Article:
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The Goldfinch: A Novel (Pulitzer Prize for Fiction) Hardcover – October 22, 2013
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Four girls on a trip to Paris suddenly find themselves in a high-stakes game of Truth or Dare that spirals out of control. Learn More
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Top Customer Reviews
The answer with THE GOLDFINCH is "Yes!" and "Sorta!"
To me, the book is divided into sections or novellas--the explosion, living with the wealthy family, moving to Vegas, etc.
The brilliant opening section immediately kept me engaged--I think the explosion and Theo's experience and recovery is some of the best writing I've read in years.
The family he moves in with may remind you of THE ROYAL TENENBAUMS or Salinger's Glass family. They are funny, a bit tragic and sort of odd. The father especially--something about his behavior seemed a bit "off" as did his wild dialogue; it didn't seem at all "real" in a novel that's very grounded in reality. (It's revealed later why he behaves this way.)
The next--and for me, strongest novella--takes place in Las Vegas where we "live" with Theo's father and girlfriend. The writing is vivid, the characters and plot really move along and it's all terrific.
And then, for me, THE GOLDFINCH seems to stall a bit and slightly loses its way. This painting that Theo carries with him seems to be forgotten about and then every 100 pages or so is mentioned again (not that we care.)
There's a novella about dealing in art (collection and deception) and our hero takes a downward turn, but I found myself losing interest and by page 600 was growing impatient for it to end...or for the plot to kick in again as it did in the first few sections.Read more ›
Tartt deserves credit for daring greatly in this book. It's hard to center a long novel on a fairly unlikeable character, and even harder when that character is also the narrator. In Theo Decker I felt she was trying to get at the ways a severe psychic injury plays out over a lifetime, and for the first half of the book I was fascinated by Theo even when I didn't like him. And Tartt does lay the groundwork carefully for his later misdeeds, particularly in Theo's unwanted resemblance to his father. But once Theo becomes an adult (in years if not in maturity), he makes so many stupid decisions, and is so apathetic about his life generally, that it got increasingly difficult for me to care what happened to him. It's also hard to reconcile how Theo can act as he does while having the insights he articulates. I understand that this is part of what Tartt is trying to explore (why people don't do what they know, at some level, they should do), but I don't think it quite comes off here. Theo's character felt too inconsistent to sustain the whole novel.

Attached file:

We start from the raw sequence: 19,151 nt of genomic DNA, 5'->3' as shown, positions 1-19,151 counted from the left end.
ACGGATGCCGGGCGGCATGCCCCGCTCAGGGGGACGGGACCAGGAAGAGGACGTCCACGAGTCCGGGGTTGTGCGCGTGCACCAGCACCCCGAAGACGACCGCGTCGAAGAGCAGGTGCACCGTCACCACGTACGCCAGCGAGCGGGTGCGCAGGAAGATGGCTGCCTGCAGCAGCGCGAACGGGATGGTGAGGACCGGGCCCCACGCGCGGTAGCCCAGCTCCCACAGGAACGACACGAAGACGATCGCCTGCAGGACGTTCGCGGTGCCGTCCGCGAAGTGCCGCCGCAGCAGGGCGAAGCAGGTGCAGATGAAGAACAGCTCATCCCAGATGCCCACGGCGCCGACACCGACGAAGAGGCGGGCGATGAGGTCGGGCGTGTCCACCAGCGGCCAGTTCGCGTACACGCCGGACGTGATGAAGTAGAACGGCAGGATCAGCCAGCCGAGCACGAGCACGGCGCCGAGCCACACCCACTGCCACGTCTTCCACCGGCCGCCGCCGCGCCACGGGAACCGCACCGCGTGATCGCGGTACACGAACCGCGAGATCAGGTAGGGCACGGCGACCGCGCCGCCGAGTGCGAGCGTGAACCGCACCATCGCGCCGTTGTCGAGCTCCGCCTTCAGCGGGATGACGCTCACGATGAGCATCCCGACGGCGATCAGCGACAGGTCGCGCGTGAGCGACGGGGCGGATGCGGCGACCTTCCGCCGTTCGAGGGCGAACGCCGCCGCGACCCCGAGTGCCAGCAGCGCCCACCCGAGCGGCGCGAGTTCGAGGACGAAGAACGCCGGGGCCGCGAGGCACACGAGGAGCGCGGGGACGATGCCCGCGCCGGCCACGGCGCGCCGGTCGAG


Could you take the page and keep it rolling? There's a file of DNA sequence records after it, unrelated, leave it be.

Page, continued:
The high points of the novel for me were Theo's life immediately after the explosion that kills his mother, when he is taken in by the wealthy family of a school friend, and his relationship with Hobie, the furniture dealer who takes him on as a kind of apprentice.Read more ›
This is not to say that the book is necessarily realistic; it is structurally a Bildungsroman, and it constantly evokes earlier books rather than real life. In the opening section, when Theo is still living in New York City, I particularly detected The Catcher in the Rye. When he moves in with the family of a wealthy school friend, his hope of being adopted by them evokes elements of ...Read more ›
Most Recent Customer Reviews
While I appreciated the author’s writing skills, I did not, for the most part, enjoy the book. I listened to the audio version; perhaps the written version would have been more... Read morePublished 13 hours ago by Ann Graham
Too wordy! Describing something in agonizing detail I yelled out loud- oh for God's sake move on! It could have been 300 pages shorter. Read morePublished 14 hours ago by Nancy Grady
I know a lot of people enjoyed this book. I am not, however, among them. In found the boy at the heart of the story to be a total bore and gave up somewhere in Nevada, I think it... Read morePublished 1 day ago by Janemb35
A bit wordy. Sometimes God sometimes superfluous and not necessary. But an engaging story although a bit hard to get into.Published 1 day ago by D. L. Smith
The apparent plot of this fairly long novel is the simple theft and recovery of a masterpiece. The excess is composed of minimally relevant scenes and overly complicated... Read morePublished 1 day ago by Sidney Weber
While I enjoyed the storyline fiction, it dragged on a little too long. The first 500 or so pages, I played along with the storyline; the latter part of the book was a little too... Read morePublished 1 day ago by Kevin
Very difficult for me to relate my life with the characters in the book. Too wordy and way too much descriptions of EVERYTHING! Would not recommend it.Published 2 days ago by Amazon Customer
I haven't felt this emotionally involved in a book in a long time. I felt like I knew each character personally. I really loved this book.Published 2 days ago by Layne Thomas
good read, great example of how important it is to obtain care after a traumatic event in one's life. Read morePublished 2 days ago by Marlene Pratt